The markets got an early warning about potential trouble. When then-candidate Donald Trump was elected, no one would have been surprised if coal stocks had jumped higher. But for KOL, the enthusiasm lasted a few days. By the end of December, the fund dropped more than 8% against the Nov. 8 election day. That is actually a surprise, since no one was expecting Trump to pull it off.

As I mentioned previously, the markets have seemingly priced in all the enthusiasm. It’s back to business as usual, and that’s bad news for coal stocks.

Coal Stocks in Trouble: Arch Coal, Inc. Class A (ARCH)

Arch Coal, Inc. Class A (NYSE:ARCH) picked a great time to launch its shares on the New York Stock Exchange. A banner year for coal stocks, ARCH benefited considerably between the back-and-forth rhetoric between Trump and former Secretary of State Hillary Clinton.

Between the open of Oct. 5 through the end of December, ARCH gained 11.5%.

Of course, 2017 is proving to be a different animal.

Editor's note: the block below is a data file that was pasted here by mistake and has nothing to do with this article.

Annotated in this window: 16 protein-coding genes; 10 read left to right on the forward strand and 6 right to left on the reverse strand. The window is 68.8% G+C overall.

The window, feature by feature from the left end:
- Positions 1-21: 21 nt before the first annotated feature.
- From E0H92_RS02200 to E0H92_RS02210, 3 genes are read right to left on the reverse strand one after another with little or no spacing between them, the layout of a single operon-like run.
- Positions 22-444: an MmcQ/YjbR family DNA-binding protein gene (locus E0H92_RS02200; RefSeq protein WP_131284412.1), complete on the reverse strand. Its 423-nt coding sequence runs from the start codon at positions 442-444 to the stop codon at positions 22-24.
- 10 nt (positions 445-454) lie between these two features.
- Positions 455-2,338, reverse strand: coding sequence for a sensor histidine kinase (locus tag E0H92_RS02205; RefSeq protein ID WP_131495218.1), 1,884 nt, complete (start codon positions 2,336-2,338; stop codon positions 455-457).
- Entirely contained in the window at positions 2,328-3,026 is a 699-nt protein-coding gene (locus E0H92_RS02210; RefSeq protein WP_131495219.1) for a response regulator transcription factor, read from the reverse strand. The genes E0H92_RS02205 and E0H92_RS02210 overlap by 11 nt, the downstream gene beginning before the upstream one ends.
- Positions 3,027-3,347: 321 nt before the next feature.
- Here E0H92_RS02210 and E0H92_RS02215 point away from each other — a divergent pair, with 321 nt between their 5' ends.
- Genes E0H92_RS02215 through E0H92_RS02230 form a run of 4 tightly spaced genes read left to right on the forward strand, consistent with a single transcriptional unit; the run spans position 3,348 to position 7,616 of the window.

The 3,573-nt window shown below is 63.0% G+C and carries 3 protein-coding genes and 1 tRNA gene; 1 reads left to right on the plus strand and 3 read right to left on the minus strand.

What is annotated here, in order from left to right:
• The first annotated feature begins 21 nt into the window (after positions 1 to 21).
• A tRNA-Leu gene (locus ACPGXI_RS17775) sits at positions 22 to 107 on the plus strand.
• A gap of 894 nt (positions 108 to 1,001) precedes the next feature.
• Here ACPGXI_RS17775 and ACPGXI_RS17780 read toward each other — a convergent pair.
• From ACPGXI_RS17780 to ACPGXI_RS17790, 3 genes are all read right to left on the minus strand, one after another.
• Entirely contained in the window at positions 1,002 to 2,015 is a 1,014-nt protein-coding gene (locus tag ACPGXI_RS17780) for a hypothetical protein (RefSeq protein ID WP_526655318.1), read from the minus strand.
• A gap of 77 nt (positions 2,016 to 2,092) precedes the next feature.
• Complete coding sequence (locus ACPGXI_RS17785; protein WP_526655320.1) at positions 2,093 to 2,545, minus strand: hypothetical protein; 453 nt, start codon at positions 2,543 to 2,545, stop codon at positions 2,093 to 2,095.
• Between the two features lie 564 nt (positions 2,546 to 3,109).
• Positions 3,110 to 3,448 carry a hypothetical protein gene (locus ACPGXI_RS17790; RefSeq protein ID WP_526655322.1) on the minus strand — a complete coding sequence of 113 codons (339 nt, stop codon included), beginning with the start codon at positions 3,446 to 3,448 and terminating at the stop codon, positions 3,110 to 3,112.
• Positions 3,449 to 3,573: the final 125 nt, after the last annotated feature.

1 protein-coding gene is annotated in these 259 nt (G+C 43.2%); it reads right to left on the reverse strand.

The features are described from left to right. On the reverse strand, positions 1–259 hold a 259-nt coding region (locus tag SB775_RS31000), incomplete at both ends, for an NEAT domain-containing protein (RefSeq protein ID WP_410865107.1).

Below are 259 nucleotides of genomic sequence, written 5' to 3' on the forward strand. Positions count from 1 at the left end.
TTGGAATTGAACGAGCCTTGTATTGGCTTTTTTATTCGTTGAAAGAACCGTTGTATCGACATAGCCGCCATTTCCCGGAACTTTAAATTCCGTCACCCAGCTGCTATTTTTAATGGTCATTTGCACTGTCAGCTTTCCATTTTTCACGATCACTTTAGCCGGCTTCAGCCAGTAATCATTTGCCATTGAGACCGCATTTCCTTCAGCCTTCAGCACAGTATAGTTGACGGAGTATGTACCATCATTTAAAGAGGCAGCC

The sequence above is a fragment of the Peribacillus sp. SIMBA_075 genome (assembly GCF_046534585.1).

On a YTD basis, ARCH stock has lost 12%. If it continues to slide further, it’s at risk of dropping below its initial opening price at the NYSE. Although patriotic speculators are hoping for a reversal, the forecast isn’t too hot. ARCH increased by less than 1% on Trump pulling out of the Paris Agreement.

The bullish argument is that the reaffirmation of “America First” will bolster domestic coal mining operations. I used to believe in that promise. However, as time goes by, it’s becoming increasingly clear that “Rhetoric First” is the de-facto message. Even President Trump was noncommittal when he discussed the possibility of visiting the coal mines.